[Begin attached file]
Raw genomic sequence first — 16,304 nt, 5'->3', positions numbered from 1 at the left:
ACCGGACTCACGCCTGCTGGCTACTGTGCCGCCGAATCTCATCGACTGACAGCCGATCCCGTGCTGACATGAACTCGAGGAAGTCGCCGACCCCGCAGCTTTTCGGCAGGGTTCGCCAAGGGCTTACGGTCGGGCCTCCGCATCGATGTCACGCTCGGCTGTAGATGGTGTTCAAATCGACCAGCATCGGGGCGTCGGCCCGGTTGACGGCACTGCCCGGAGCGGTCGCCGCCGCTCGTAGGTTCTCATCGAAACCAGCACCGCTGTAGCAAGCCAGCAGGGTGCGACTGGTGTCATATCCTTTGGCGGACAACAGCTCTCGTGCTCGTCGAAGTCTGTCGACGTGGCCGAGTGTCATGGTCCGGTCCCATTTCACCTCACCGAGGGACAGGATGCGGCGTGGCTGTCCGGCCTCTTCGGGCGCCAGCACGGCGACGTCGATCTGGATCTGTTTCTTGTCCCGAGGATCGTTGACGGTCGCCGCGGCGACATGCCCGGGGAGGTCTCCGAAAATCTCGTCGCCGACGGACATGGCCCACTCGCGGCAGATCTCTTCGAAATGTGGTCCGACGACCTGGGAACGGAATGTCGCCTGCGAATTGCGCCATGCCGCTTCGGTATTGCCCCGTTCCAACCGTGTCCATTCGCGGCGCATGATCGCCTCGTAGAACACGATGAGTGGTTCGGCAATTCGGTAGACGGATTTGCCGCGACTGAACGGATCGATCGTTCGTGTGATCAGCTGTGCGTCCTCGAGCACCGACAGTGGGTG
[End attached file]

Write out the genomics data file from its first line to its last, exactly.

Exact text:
Raw genomic sequence first — 16,304 nt, 5'->3', positions numbered from 1 at the left:
ACCGGACTCACGCCTGCTGGCTACTGTGCCGCCGAATCTCATCGACTGACAGCCGATCCCGTGCTGACATGAACTCGAGGAAGTCGCCGACCCCGCAGCTTTTCGGCAGGGTTCGCCAAGGGCTTACGGTCGGGCCTCCGCATCGATGTCACGCTCGGCTGTAGATGGTGTTCAAATCGACCAGCATCGGGGCGTCGGCCCGGTTGACGGCACTGCCCGGAGCGGTCGCCGCCGCTCGTAGGTTCTCATCGAAACCAGCACCGCTGTAGCAAGCCAGCAGGGTGCGACTGGTGTCATATCCTTTGGCGGACAACAGCTCTCGTGCTCGTCGAAGTCTGTCGACGTGGCCGAGTGTCATGGTCCGGTCCCATTTCACCTCACCGAGGGACAGGATGCGGCGTGGCTGTCCGGCCTCTTCGGGCGCCAGCACGGCGACGTCGATCTGGATCTGTTTCTTGTCCCGAGGATCGTTGACGGTCGCCGCGGCGACATGCCCGGGGAGGTCTCCGAAAATCTCGTCGCCGACGGACATGGCCCACTCGCGGCAGATCTCTTCGAAATGTGGTCCGACGACCTGGGAACGGAATGTCGCCTGCGAATTGCGCCATGCCGCTTCGGTATTGCCCCGTTCCAACCGTGTCCATTCGCGGCGCATGATCGCCTCGTAGAACACGATGAGTGGTTCGGCAATTCGGTAGACGGATTTGCCGCGACTGAACGGATCGATCGTTCGTGTGATCAGCTGTGCGTCCTCGAGCACCGACAGTGGGTG